Considered one of the most common sexually transmitted diseases, chlamydia can spread easily and often without obvious symptoms.
And although chlamydia cases have declined in recent years, the U.S. Centers for Disease Control and Prevention chalks that up to reduced screening for sexually transmitted diseases (STDs) during the pandemic. It is estimated that 1 in 20 sexually active women between the ages of 14 and 24 gets chlamydia, according to the American Sexual Health Association (ASHA).
The side effects of untreated infection are significant, per the CDC: Chlamydia can permanently damage a woman’s reproductive system, and can also cause a potentially fatal ectopic pregnancy (one that occurs outside the womb).
What is chlamydia?
Chlamydia is a bacterial infection that can be treated effectively if caught early, according to the Mayo Clinic. Often, it is symptom-free, making it easy to spread before someone realizes they have it. Between 50% and 70% of those who catch it don’t know they’ve caught it — a fact that has earned chlamydia the nickname of the “silent infection.”
Research published recently in the Journal of Adolescent Health found that an opportune time to screen young women for chlamydia would be when they get long-acting birth control from their doctors.
Is chlamydia curable?
Because it is a bacterial infection, chlamydia is curable with antibiotics when caught early, according to the Cleveland Clinic. However, any damage already caused by the infection cannot be reversed. The ASHA warns that women are at high risk for reinfection and should retest within three or four months after treatment.
Meanwhile, research published recently in the Lancet Infectious Diseases journal showed a vaccine developed by a British and Danish team was safe and effective in a small, randomized trial. Although the researchers acknowledged that the vaccine has a long way to go, it produced the immune response they had hoped for, and none of the women developed any serious side effects.
How do you get chlamydia?
Chlamydia spreads through the exchange of bodily fluids, typically through intercourse, oral sex and anal sex, though it can also be spread through contaminated sex toys. It often goes undetected and therefore can be passed quickly between sexual partners. The Cleveland Clinic reports any sexually active person can contract the disease, with increased risk for people under the age of 25. The risk is even higher for gay men, and Black populations. The ASHA reports that women can even spread chlamydia to their babies during delivery, causing pneumonia, severe eye infections and other complications.
Can you get chlamydia from kissing?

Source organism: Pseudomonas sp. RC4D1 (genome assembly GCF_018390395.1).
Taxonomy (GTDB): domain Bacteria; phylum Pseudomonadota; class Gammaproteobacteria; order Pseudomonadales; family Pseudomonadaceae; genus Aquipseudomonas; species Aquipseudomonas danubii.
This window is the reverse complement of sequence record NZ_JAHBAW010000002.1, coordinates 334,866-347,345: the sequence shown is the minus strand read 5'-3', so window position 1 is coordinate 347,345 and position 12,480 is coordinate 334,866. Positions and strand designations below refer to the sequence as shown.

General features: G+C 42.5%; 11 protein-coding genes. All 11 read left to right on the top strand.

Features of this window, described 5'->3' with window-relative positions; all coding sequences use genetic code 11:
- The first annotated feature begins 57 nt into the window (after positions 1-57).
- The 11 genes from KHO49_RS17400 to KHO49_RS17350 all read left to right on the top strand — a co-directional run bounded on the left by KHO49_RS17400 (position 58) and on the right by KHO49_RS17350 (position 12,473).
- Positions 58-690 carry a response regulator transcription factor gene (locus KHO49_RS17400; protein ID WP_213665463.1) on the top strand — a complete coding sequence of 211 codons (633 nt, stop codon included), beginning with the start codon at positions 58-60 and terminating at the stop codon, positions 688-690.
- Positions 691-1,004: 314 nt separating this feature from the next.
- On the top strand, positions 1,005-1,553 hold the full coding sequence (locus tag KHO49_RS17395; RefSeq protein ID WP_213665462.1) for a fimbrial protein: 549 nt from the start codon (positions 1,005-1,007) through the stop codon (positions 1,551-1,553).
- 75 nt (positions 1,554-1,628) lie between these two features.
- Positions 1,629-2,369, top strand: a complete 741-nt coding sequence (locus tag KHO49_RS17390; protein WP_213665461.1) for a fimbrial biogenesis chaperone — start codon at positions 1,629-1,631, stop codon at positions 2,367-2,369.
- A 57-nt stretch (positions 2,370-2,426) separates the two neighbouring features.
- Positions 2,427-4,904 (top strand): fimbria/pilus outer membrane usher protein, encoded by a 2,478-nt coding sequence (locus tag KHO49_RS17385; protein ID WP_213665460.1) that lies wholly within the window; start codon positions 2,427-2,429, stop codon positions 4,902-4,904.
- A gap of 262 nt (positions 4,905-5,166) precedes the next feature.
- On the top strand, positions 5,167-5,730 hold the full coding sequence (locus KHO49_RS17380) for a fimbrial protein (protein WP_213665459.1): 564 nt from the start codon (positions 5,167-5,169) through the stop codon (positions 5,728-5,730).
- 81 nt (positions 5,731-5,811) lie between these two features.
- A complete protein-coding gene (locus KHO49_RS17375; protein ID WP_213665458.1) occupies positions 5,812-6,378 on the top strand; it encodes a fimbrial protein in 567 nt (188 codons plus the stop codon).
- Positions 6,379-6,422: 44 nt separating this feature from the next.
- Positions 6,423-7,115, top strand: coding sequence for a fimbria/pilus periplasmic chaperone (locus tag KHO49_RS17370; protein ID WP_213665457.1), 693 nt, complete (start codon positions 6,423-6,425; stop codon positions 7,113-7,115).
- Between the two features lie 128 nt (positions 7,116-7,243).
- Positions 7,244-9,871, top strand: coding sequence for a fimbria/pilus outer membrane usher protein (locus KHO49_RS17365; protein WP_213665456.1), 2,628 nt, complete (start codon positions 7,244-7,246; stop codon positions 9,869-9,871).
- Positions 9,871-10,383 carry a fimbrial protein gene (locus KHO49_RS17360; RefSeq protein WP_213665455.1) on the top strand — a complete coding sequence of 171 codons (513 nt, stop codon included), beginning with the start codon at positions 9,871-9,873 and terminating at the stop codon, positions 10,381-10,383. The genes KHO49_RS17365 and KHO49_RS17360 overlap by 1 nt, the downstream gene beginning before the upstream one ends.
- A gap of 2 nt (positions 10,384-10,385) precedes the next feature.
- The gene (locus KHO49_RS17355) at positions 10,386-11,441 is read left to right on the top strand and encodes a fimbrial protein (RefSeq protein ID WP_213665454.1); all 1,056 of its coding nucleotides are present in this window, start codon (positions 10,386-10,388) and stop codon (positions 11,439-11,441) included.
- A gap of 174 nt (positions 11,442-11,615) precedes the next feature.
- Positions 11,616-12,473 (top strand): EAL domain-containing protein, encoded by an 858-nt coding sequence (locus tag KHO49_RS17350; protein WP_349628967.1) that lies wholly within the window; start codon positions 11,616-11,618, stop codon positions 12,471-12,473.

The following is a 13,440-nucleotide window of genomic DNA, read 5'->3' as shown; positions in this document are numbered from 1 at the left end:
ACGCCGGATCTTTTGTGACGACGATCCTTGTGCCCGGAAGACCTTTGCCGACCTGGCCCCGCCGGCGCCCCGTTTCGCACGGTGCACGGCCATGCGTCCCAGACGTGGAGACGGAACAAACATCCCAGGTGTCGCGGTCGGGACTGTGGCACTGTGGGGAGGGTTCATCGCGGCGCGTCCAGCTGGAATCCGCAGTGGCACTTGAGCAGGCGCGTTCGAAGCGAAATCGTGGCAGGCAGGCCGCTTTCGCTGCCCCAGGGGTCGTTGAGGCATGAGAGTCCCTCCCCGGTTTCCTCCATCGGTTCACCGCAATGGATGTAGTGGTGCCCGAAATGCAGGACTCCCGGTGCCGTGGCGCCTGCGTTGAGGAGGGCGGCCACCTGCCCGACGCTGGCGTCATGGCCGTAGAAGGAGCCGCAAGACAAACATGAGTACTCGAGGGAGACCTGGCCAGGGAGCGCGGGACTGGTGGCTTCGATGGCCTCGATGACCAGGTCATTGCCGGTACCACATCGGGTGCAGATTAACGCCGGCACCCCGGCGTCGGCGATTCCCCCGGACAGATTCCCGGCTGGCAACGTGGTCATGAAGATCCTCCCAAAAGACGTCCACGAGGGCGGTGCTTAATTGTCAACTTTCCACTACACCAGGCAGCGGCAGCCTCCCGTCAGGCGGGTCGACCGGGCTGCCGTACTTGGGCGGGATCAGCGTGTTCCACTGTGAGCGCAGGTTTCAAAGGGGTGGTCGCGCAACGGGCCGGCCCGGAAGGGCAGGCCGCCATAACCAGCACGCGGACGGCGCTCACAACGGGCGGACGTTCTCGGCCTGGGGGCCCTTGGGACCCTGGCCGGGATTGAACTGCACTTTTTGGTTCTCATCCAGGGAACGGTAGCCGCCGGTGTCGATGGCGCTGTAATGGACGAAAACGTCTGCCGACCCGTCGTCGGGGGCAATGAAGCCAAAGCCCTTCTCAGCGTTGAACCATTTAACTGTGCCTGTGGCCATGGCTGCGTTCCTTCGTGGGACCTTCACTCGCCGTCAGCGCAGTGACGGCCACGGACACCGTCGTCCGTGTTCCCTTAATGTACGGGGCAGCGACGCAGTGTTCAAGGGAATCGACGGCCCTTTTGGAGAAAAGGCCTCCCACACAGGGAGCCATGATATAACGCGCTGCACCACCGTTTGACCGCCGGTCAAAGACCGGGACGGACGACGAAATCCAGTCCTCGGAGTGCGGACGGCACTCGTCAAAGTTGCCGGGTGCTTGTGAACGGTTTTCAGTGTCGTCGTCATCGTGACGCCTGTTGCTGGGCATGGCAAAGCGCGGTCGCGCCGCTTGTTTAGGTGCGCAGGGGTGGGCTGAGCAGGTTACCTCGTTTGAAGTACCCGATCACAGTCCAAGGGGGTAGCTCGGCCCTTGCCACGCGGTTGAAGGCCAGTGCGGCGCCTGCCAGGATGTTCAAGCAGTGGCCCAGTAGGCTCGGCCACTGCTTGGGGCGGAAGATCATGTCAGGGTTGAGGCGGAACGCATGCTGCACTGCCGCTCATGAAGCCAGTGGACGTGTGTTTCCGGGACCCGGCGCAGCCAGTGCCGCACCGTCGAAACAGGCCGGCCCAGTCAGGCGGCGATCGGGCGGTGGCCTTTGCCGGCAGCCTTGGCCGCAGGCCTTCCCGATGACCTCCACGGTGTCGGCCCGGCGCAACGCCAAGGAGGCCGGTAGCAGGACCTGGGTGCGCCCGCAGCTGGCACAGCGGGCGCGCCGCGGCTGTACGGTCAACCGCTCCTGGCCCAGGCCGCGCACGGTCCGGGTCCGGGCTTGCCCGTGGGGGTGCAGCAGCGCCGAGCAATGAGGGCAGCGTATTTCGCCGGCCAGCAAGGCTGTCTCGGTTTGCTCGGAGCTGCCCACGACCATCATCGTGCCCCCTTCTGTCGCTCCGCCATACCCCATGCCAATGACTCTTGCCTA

According to the Cleveland Clinic, not all exchanges of bodily fluids can spread chlamydia. You cannot get it from kissing, sharing food or drinks, holding hands, using the toilet after someone, or from a cough or sneezing.
Although it is known as the “cloak” for its lack of obvious symptoms, signs of chlamydia do exist, according to the Mayo Clinic. Most STDs affect both men and women, but in many cases the health problems they cause can be more severe for women. Chlamydia is no different in this regard.
The ASHA categorizes these symptoms as follows:
Chlamydia symptoms in women
- Discharge from the vagina
- Painful urination
- Painful intercourse
- Bleeding between cycles and after intercourse
- Increased urge to pee
- Abdominal pain
Untreated chlamydia in women can lead to pelvic inflammatory disease (PID), which is both life-threatening and a threat to a woman’s fertility.
Chlamydia symptoms in men
- Mucus-like or clear discharge from the penis
- Painful urination
- Swollen testicles
Untreated chlamydia in men can lead to inflammation of the prostate and testes, infertility and scarring of the urethra. A recent study published in the journal Human Reproduction found a link between the presence of the bacteria in men’s testes and infertility.
There are different antibiotic options for the treatment of chlamydia. A doctor will decide which is best, depending on the individual patient.
Although it can easily be treated and seems “harmless,” the Cleveland Clinic recommends never trying to wait out a chlamydia infection. If left untreated, it can cause serious health problems and you could spread it to others.
The CDC recommends three different options for the treatment of chlamydia.
- Doxycycline: Taken twice a day for seven days
- Azithromycin: Taken as a single treatment. This is the preferred option for pregnant women, according to the Cleveland Clinic
- Levofloxacin: Taken once per day for seven days
The ASHA recommends that all regimens be taken to completion, even if symptoms improve. Patients should also abstain from sex during treatment and get tested afterwards, to be sure they are clear of the infection.
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